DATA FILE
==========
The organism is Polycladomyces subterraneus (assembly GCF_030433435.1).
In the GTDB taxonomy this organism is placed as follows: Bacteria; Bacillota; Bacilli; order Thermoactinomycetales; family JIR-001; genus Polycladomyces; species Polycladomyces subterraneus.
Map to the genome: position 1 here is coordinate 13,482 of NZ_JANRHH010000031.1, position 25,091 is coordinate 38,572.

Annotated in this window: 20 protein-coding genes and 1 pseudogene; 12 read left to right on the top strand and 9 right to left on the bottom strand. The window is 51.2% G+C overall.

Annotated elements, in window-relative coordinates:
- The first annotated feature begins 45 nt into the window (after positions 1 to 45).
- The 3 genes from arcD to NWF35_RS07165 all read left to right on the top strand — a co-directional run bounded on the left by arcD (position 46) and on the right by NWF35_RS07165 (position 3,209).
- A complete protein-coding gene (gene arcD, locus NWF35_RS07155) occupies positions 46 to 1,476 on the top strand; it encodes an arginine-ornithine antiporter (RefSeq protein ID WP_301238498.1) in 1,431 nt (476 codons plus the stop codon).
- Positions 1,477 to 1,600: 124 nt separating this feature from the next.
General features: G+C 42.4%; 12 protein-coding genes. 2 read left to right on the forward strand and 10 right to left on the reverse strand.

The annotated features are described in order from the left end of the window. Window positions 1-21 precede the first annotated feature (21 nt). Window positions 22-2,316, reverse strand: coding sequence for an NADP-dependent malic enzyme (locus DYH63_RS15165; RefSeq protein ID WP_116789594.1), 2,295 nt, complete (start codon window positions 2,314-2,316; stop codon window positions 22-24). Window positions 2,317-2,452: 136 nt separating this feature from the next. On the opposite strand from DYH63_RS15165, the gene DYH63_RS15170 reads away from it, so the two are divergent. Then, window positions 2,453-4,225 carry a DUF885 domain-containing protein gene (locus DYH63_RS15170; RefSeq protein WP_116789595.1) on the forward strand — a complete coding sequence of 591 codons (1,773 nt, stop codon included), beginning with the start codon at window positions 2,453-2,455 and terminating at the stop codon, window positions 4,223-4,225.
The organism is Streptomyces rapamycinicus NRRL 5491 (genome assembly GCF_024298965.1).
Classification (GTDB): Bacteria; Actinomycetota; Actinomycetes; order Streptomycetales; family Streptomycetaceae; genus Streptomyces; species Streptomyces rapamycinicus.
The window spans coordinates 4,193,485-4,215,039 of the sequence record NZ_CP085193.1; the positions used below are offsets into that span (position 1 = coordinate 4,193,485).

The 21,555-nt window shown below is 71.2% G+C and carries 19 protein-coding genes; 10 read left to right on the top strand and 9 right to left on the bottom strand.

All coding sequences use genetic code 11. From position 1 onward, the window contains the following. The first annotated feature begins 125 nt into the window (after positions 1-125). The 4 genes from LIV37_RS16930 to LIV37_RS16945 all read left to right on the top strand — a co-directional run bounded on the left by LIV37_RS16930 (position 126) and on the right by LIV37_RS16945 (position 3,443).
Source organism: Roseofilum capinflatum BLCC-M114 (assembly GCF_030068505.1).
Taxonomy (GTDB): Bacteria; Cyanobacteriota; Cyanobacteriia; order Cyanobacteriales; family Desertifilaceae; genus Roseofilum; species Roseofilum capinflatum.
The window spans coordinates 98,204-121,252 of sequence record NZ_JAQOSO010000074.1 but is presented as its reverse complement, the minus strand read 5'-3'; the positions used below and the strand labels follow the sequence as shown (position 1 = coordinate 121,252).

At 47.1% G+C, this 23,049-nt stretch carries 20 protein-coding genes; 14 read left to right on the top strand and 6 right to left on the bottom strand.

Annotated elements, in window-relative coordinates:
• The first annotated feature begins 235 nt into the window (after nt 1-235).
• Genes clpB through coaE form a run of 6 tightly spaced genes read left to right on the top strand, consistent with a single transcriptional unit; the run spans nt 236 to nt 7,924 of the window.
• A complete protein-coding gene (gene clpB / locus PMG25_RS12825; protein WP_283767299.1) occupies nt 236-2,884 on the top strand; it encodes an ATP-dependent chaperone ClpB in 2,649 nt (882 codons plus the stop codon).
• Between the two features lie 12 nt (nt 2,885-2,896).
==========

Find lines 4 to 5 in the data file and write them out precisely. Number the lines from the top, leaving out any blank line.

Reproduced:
Annotated in this window: 20 protein-coding genes and 1 pseudogene; 12 read left to right on the top strand and 9 right to left on the bottom strand. The window is 51.2% G+C overall.

Annotated elements, in window-relative coordinates: